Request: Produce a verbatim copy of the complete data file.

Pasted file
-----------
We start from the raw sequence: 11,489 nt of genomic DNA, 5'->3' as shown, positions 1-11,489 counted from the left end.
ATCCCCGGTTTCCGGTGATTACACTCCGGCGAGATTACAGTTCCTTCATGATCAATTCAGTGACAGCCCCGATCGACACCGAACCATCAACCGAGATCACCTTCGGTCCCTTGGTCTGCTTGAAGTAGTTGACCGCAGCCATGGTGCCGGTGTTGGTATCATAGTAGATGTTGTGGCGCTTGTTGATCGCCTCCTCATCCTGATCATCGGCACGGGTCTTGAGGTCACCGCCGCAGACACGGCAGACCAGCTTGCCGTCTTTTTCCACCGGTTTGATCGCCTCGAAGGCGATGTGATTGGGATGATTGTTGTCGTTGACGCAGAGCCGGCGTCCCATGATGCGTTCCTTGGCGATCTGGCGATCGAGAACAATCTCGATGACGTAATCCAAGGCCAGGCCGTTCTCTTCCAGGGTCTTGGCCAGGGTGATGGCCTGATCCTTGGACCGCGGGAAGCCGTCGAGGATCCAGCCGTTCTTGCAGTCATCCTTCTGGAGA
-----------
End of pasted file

We start from the raw sequence: 11,489 nt of genomic DNA, 5'->3' as shown, positions 1-11,489 counted from the left end.
ATCCCCGGTTTCCGGTGATTACACTCCGGCGAGATTACAGTTCCTTCATGATCAATTCAGTGACAGCCCCGATCGACACCGAACCATCAACCGAGATCACCTTCGGTCCCTTGGTCTGCTTGAAGTAGTTGACCGCAGCCATGGTGCCGGTGTTGGTATCATAGTAGATGTTGTGGCGCTTGTTGATCGCCTCCTCATCCTGATCATCGGCACGGGTCTTGAGGTCACCGCCGCAGACACGGCAGACCAGCTTGCCGTCTTTTTCCACCGGTTTGATCGCCTCGAAGGCGATGTGATTGGGATGATTGTTGTCGTTGACGCAGAGCCGGCGTCCCATGATGCGTTCCTTGGCGATCTGGCGATCGAGAACAATCTCGATGACGTAATCCAAGGCCAGGCCGTTCTCTTCCAGGGTCTTGGCCAGGGTGATGGCCTGATCCTTGGACCGCGGGAAGCCGTCGAGGATCCAGCCGTTCTTGCAGTCATCCTTCTGGAGA